I don’t clearly remember the takeoff, for all I know, my eyes could have been closed, or perhaps it’s blended in with the thousand if done since.
However, I will never forget my first time landing. I had spent the flight trying to catch my brain up to the aircraft. The Saab was fast! 270knots, that’s 500km/h! Twice as fast as the PA-44 Piper Seminole, that I’d flown 23 hours in during my training at the academy. And almost 3 times faster than the PA-28 Piper Warrior, which I did the majority of my training in (170 hours).
I was flying faster and higher than I’d ever flown before.
While my body was in the flight deck, my brain was trailing somewhere between row 11 and 10 miles behind the aircraft. Before I knew it, we were in the traffic circuit pattern of Sydney international Airport, at night. Moonless and dark with only some city lights and a lit-up pair of runways.
With significant coaching from my training Captain, I found myself on final approach of runway 34R, fully configured and stable. The postage stamp of glowing runways lights looked like the familiar simulator images which I found comforting. I took a breath, possibly my first of the 45-minute flight, and focused on what was in front of me. Miraculously I pulled the landing off quite well, with a smooth touch down on the centerline.
I’ll be humble and put that one down to beginners luck.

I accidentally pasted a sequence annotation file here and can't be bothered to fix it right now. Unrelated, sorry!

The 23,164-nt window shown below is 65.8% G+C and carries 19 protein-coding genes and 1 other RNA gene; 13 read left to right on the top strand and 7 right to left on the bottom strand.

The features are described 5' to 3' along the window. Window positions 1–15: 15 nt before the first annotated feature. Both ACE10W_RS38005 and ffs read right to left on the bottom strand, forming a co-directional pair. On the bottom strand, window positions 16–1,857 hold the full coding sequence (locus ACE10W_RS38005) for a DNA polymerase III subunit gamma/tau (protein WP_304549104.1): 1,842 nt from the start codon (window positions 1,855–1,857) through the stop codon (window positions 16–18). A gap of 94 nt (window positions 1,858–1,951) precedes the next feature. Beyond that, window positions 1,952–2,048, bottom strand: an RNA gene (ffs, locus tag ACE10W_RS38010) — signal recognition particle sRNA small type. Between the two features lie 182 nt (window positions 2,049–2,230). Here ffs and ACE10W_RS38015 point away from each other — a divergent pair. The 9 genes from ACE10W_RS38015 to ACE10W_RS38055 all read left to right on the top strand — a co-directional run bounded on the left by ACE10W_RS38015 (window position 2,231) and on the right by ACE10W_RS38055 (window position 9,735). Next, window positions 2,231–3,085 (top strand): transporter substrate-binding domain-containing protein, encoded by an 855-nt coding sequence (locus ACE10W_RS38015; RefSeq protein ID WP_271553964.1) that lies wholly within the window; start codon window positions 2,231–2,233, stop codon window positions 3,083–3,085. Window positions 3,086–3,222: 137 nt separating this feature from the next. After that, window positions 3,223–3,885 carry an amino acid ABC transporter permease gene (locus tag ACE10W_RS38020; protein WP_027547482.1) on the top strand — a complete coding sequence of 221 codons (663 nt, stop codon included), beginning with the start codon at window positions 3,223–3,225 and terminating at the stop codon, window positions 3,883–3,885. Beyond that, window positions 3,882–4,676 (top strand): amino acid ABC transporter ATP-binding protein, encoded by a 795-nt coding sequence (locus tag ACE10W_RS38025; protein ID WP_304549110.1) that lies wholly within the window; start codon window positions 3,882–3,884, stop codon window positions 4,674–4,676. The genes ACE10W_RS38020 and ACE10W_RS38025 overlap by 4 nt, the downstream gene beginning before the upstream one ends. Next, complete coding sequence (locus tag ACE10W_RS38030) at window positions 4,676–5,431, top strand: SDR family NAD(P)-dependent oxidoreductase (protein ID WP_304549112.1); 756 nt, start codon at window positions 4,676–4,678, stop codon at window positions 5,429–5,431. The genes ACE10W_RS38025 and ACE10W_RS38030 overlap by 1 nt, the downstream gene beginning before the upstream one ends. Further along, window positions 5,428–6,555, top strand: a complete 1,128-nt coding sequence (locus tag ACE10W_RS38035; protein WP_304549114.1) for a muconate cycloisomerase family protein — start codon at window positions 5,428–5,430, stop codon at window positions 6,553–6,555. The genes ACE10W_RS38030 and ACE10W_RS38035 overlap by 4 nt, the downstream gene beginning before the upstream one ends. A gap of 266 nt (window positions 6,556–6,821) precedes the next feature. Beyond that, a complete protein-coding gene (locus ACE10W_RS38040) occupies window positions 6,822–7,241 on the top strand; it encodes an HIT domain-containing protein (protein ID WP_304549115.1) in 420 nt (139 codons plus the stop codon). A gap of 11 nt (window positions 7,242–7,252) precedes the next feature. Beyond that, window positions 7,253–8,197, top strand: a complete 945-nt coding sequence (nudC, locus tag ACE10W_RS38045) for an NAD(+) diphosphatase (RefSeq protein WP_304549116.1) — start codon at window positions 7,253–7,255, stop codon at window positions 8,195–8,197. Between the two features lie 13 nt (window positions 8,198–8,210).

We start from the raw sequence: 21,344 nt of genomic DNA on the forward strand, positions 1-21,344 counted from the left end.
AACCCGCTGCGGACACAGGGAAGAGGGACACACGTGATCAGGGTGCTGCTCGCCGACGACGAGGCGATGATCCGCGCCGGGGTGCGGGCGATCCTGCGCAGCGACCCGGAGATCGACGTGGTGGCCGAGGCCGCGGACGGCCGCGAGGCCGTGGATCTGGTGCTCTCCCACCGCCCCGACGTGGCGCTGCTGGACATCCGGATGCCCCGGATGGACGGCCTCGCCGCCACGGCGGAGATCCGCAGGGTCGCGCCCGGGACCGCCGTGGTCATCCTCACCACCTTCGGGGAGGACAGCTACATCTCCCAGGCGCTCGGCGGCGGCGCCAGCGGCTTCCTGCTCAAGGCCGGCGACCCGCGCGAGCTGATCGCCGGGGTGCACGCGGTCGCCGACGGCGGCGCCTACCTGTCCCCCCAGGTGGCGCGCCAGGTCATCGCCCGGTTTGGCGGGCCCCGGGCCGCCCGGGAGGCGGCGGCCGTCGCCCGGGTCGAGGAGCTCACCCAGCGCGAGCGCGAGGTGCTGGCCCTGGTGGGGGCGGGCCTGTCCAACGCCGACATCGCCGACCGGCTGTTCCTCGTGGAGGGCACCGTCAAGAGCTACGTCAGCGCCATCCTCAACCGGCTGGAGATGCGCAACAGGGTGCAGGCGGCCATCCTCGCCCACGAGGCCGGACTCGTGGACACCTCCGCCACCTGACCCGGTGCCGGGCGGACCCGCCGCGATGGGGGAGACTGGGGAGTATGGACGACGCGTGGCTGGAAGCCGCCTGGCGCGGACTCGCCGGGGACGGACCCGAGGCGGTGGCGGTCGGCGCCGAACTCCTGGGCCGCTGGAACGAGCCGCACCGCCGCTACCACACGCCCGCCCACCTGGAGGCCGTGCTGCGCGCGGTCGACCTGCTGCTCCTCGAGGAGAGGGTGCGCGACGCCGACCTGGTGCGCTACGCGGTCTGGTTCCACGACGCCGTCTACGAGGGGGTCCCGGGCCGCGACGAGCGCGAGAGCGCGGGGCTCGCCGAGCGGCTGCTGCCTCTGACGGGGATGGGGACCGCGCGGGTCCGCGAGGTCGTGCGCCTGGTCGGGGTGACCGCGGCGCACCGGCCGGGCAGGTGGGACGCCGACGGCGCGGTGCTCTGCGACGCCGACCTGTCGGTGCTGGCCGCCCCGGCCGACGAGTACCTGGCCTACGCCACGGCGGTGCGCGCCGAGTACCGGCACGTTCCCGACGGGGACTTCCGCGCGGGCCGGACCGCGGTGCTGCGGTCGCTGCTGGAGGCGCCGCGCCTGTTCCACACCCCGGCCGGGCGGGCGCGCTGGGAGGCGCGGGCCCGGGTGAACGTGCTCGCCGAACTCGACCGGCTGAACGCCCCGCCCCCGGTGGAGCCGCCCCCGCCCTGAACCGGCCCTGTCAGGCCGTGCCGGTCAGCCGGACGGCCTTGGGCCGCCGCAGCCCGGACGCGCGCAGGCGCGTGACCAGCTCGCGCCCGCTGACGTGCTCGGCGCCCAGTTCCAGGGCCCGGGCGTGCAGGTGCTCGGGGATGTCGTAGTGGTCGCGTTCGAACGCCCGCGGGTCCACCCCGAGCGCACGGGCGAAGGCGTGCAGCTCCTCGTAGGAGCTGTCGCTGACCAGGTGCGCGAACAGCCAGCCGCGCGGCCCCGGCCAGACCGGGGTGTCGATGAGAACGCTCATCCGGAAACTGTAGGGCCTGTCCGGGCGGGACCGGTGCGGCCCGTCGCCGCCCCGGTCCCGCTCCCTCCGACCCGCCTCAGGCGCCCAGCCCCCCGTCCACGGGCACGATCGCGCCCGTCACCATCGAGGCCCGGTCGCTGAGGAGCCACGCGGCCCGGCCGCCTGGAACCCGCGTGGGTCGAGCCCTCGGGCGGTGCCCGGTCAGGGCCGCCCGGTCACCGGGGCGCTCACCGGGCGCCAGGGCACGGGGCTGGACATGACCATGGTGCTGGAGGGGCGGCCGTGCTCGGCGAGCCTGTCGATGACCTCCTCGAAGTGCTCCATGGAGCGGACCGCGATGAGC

We continued to roll down the runway after touch down, the captain took over control, as per standard procedure, to exit the runway and taxi to the bay.
Once clear of the runway, I switch to the Ground frequency, 121.7, and check-in with the controller using my rehearsed line and big boy voice on the radio; “Sydney Ground, Rex six seventy-four, for bay foxtrot Fifteen” I say. The controller promptly responds with rapid-fire taxi instructions “Rex-Six-seventy-four taxi Tango-Lima-Bravo hold-short Bravo-eight”… my eyes glaze over like a stunned deer in headlights. I hold down the push to talk button on my radio comms panel and stutter and stumble my way through the clearance read back, “uh, taxi tango… Uh Bravo-eight..” Getting it completely wrong. The captain swoops in cool as ice and corrects my incorrect read-back. I’m as useful as a passenger, and my stress levels are through the roof.
Parking on the bay in Sydney, I have 40 minutes to turn the mush in my head back into to a brain and help “turn-around” the aircraft for the flight back to Wagga Wagga.
The return sector, I’m Pilot Not Flying which means I’m on the radios, doing paperwork and saying “checked” a lot. (This role has since been renamed pilot monitoring (PM). Since the title suggests a more active role in the multi-crew flight deck.)
Once again this flight was a blur. Half-way back to Wagga Wagga, the captain leans back in his seat casually and asks, “How ya doing mate? We haven’t left you in Sydney have we?” He and safety FO, laughing at me in my overwhelmed state. “I dunno” I reply, “I think you left me somewhere over the western suburbs after takeoff.” I couldn’t believe how relaxed these guys were, they were just chatting casually and having a laugh as we burn through the sky at 500km/h.
And like that, we were back in Wagga Wagga, a slick landing by the captain. We taxi in, shut down, disembark, bung the engines and I headed to the hotel for 6 hours sleep, before a 6 am sign-on the next morning, ready to do it all again.
Day two was slightly better, I was still in survival mode, trying to keep up with all the new information. It continued like this for a while to come…